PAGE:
Pasifika Medical Association (PMA) member, Malaefono Seve works on the frontline in his role at South Seas Healthcare in South Auckland and treats Pacific individuals suffering from diabetes.
He says it is heart-breaking to see people struggle with the illness, but he also feels inspired by those who make drastic lifestyle changes in their lives once they are diagnosed.
“Many people want to be around longer for their families and so they take their diagnoses very seriously. They make major changes in their lives, like eating a healthier diet and exercise and that’s inspirational to see.”
Seve works as a community health educator and is responsible for taking regular blood tests for diabetics as well as organising wrap around support and treatment, such as podiatry and eye tests.
The Pacific community has one of the highest rates of diabetes amongst adults in the world. Seve says at his clinic alone, there are about 700 patients with either Type 1 diabetes, a chronic condition where the pancreas produces little or no insulin, or Type 2 diabetes, a condition affecting the way the body produces blood sugars. He has personally seen many of his patients suffer from the harsh consequence of diabetes like limb amputations and blindness.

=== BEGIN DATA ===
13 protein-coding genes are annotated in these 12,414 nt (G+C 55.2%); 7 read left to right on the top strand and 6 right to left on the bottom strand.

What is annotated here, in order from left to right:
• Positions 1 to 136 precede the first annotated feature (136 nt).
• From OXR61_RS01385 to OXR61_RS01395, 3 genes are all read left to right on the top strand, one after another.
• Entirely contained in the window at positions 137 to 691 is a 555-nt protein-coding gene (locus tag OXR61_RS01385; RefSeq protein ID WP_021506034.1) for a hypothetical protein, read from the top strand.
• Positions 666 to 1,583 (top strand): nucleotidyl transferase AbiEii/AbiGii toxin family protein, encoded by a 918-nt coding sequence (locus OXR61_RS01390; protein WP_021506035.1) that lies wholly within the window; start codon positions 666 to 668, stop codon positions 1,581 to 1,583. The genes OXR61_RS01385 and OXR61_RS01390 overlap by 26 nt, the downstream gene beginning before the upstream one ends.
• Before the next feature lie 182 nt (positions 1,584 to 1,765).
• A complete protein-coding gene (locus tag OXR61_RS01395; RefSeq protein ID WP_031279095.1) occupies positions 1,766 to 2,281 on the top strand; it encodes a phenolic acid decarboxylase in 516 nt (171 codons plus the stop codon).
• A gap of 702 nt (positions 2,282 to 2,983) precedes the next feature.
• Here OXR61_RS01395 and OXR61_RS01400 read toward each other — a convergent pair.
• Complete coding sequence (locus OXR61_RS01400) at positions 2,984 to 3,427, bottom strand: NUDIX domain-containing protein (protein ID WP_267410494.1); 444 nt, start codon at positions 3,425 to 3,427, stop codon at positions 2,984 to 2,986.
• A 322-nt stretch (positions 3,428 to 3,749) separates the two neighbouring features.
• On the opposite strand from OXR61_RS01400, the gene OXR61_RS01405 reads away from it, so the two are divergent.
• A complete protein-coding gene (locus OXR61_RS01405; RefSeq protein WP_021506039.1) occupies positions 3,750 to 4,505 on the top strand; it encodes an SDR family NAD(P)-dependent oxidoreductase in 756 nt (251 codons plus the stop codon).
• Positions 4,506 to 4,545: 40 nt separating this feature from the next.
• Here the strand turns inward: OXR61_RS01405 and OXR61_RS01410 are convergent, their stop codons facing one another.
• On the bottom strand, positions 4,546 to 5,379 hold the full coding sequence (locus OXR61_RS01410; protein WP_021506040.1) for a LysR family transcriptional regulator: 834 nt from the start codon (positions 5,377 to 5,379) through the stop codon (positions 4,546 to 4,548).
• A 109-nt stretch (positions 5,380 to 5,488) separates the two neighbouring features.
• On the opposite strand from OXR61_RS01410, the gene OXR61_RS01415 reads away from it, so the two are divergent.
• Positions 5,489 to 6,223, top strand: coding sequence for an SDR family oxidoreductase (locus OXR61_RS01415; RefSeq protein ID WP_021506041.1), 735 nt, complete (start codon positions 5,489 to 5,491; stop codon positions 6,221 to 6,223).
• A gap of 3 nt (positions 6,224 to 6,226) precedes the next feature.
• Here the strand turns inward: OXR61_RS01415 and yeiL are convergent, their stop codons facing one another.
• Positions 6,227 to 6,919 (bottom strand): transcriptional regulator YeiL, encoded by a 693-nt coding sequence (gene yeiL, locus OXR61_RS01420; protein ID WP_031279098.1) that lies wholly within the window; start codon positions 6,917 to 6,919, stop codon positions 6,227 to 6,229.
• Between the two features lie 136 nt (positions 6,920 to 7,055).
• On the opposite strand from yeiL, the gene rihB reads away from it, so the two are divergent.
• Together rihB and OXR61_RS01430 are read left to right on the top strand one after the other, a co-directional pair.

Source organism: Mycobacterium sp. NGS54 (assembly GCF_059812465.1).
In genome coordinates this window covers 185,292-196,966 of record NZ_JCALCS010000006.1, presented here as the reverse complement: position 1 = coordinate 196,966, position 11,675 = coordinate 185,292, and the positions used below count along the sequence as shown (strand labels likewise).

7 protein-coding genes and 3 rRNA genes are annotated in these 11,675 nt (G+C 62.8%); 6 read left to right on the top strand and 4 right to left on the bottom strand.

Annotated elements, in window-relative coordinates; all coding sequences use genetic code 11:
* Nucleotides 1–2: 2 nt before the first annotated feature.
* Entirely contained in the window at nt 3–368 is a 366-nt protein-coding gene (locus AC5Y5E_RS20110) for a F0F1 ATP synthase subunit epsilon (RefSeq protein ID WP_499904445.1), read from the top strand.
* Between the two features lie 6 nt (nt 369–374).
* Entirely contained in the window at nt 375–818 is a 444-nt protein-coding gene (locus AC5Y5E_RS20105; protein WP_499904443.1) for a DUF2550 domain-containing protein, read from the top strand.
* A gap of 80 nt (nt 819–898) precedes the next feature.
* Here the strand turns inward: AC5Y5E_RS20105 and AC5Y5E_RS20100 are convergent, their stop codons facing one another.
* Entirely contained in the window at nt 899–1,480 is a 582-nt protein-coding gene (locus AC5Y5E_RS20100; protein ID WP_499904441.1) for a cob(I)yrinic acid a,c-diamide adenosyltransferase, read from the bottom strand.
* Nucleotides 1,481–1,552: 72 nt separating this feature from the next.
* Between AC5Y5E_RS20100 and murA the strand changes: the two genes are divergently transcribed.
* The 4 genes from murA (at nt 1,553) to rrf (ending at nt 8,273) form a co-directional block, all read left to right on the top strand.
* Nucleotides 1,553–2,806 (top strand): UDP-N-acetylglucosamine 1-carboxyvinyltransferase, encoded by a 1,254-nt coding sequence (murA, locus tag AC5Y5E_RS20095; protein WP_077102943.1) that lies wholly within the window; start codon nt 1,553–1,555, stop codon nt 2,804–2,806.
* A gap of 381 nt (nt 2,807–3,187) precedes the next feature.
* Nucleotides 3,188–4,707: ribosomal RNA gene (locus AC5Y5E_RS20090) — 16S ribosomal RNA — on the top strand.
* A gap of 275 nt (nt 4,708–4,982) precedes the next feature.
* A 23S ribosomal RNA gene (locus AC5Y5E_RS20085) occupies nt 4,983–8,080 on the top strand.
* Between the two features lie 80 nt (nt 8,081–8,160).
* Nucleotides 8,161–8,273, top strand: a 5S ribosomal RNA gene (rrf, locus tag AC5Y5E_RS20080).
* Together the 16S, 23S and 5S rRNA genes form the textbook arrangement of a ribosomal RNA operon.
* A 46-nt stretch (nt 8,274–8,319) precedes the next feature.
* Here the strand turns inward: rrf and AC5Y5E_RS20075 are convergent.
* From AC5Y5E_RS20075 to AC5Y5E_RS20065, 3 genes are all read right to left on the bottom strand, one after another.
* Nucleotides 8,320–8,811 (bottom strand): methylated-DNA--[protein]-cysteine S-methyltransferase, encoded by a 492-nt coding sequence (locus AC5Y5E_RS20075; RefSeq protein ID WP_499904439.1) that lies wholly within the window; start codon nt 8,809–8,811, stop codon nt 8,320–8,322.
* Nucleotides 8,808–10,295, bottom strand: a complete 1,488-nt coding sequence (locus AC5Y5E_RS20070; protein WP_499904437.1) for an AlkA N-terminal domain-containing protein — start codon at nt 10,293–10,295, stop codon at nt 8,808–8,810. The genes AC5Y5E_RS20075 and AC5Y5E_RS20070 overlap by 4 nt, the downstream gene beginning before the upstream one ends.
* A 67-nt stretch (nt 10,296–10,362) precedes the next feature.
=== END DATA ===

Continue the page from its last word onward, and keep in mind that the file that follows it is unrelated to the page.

He says that 95 percent of their patients have type 2 diabetes, which is related to lifestyle such as poor diet and lack of exercise.
“We are replacing a lot of our traditional foods with imported, processed food and that has contributed to many related health problems within our community, like diabetes.”
November is Diabetes Action month and Seve says this is a time to inform families about the dangers of diabetes and that early detection is the best way to manage the illness and prevent further damage to the body.
“If you have a family history of diabetes or have had a change in lifestyle then get tested. We have the services to help and support you.
We need to reflect on this seriously because it’s an illness that deeply impacts our community.”
Date: Monday 23 November 2020